Nic Petan Signs, Club on Good Will Campaign

Kevin McCartney
December 31 2013 01:29AM

Left to right: Lowry, Scheifele, and Petan at practice

Star WHL centre Nic Petan signed his entry level contract yesterday with the Jets, just hours after scoring the winning goal against Slovakia in a come from behind win at the World Junior Championship. Long time readers will know that Petan is a personal favourite of mine, and I consider him a creative puck handler and precision passer with exceptional hockey IQ. 

Inside we'll look again at the player and at what the timing of his signing means for the club.

How Good Is Nic Petan?

I started to ask that question back in September, but his draft +1 season has been so exceptional that the answer is a moving target.

His 120 point season a year ago was tied for tops in the WHL, but it was tied with his older linemate Brendan Leipsic, and over age scorer Ty Rattie wasn't far behind at 110. The concern was that his offence was driven by those older, larger players. 

Petan answered that concern and then some with his 66 points in 32 games so far this season. Rattie has gone pro with the Chicago Wolves, putting up 18 points in 31 games. Winnipeg native Leipsic is still with the Winterhawks, but is scoring at a 1.5 point per game pace - lower than last year and well off Petan's 2.1. 

It's not just his scoring that impresses me, however. His hockey IQ is present in every zone, and despite his small stature, he's able to manage the middle of the ice like very few players his age.

I wrote this about him during the Young Stars Tournament in Penticton:

Petan showed singular puck support and awareness without the puck. Moreover, with the puck he controlled the Sharks' 5-man unit and distributed expertly from the middle. His anticipation appeared elite in this game. He was often two events ahead of the play and one event ahead of the other players. His pucks skills were edge-of-your-seat good, and his awareness for his linemates exceptional. His shot has a quick release with a variety of release points, and his skating is plus or elite in this tournament. 

Jets fans should be very excited about this player, even if his size means his route the NHL will be slower than it should be given his skills. 

Selling Hope

Still, the timing of this signing shows that the Jets are entering the business of selling hope. Just as Eric Comrie was signed hours after Pavelec was shelled for six goals against Edmonton, and Scott Kosmachuk was signed two days after a miserable night in Buffalo, we can see the cynical side of this deal - that the team is capitalizing on the publicity of his success on the world stage.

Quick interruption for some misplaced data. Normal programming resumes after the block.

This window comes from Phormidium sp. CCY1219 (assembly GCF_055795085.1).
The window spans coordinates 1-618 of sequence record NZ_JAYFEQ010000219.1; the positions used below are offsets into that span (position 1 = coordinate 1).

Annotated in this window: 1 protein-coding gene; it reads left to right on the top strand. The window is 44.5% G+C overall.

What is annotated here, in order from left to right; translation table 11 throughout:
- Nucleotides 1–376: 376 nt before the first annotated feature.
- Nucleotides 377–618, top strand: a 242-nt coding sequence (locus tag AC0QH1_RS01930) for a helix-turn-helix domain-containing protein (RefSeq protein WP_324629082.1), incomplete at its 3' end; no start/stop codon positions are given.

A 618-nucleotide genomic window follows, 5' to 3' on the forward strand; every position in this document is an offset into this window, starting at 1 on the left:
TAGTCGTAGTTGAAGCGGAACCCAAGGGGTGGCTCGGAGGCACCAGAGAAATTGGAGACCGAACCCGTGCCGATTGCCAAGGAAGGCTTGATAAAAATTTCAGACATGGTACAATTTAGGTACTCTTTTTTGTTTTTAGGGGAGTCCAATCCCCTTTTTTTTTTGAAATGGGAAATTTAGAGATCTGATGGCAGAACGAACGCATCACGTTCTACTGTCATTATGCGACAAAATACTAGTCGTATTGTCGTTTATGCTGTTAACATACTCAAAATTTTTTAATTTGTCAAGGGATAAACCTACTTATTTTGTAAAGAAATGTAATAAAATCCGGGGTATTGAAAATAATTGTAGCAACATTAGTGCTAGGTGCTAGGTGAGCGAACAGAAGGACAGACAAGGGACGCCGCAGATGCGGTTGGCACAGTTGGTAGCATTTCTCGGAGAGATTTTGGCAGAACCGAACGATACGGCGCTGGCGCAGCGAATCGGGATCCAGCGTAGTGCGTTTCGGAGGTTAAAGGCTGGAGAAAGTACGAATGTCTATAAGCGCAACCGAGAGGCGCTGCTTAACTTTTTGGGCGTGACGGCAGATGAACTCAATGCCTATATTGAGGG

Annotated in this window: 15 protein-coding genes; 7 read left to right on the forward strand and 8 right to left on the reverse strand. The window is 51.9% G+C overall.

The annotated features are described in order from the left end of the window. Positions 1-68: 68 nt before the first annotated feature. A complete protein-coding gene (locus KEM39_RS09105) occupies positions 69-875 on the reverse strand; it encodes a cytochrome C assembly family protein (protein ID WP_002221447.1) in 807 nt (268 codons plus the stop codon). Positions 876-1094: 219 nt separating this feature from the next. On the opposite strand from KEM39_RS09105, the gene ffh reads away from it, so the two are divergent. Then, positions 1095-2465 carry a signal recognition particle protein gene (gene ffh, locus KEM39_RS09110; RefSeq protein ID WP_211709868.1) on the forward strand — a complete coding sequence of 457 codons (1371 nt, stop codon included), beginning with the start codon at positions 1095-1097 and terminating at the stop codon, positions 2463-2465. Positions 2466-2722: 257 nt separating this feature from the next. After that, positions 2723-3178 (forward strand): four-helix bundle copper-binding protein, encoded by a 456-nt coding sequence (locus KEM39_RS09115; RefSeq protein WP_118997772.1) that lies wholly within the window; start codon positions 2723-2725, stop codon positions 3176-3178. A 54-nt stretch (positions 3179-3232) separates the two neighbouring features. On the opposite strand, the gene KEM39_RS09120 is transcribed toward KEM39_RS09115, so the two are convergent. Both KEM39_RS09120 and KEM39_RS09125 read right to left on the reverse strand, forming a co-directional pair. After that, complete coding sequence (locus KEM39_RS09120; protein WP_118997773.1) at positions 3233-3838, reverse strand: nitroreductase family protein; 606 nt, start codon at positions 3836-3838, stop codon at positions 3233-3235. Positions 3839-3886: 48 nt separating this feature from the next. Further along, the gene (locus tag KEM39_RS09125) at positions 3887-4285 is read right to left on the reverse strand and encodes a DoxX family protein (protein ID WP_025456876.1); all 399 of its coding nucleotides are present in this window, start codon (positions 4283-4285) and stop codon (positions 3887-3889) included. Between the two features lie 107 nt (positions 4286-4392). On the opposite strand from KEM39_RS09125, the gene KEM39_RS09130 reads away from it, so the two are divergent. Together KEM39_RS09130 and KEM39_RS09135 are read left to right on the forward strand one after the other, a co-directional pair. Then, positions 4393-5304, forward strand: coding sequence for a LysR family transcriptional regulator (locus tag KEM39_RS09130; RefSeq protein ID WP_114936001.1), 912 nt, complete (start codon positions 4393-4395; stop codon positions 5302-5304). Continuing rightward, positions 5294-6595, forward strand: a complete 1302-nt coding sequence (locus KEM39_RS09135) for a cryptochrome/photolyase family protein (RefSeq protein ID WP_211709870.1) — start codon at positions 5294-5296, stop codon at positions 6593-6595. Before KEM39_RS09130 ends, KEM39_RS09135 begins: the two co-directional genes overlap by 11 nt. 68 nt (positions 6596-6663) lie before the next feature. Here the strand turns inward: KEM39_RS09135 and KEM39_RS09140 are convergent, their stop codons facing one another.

In fact, the timing is bizarre considering Petan is in Malmo at the moment, the NHL was just on holidays earlier in the week, and the team is under no pressure to sign their young prospect just 6 months after draft day. It's a full market deal (reported at 925K x 3), as Kevin Cheveldayoff is known to sign, and it's hard to see another reason for the timing that isn't cynical. More worrisome for this fan is the fact that this roster is not far off a playoff team, and selling hope is something rebuilding teams do.

That said, it's hardly a crime to want your fans to be excited about the future, and Nic Petan is worth getting excited over. 

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Kevin is the Managing Editor of Jets Nation. His work has been featured on Bleacher Report, The Sporting News, and around the Nations Network. An enthusiastic over-analyst, his background and interests are diverse, but you might notice he's obsessed with hockey. Track him down on twitter @kevinmccart or @nhljetsnation
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#1 ScottOCanada
December 31 2013, 06:28AM
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Pre-2013 NHL Entry Draft, I was hoping the Jets would either walk away with Max Domi or Nic Petan. The Jets barely missed out on Domi so when Petan was still available come the Jets second pick, I was relieved when his name was called. The diminutive forward has displayed an IceQ that, similar to their first round pick Josh Morrissey, is off the charts. Which means is we can't baffle teams on the scoreboard, we'll still dazzle them with our brilliance.

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#2 Matt Eichel
December 31 2013, 06:52AM
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@ScottOCanada

If Petan's game-winning goal against Slovakia provided any previews into his play making and goal scoring ability, then yes I agree Kevin, he is very much worth getting excited over!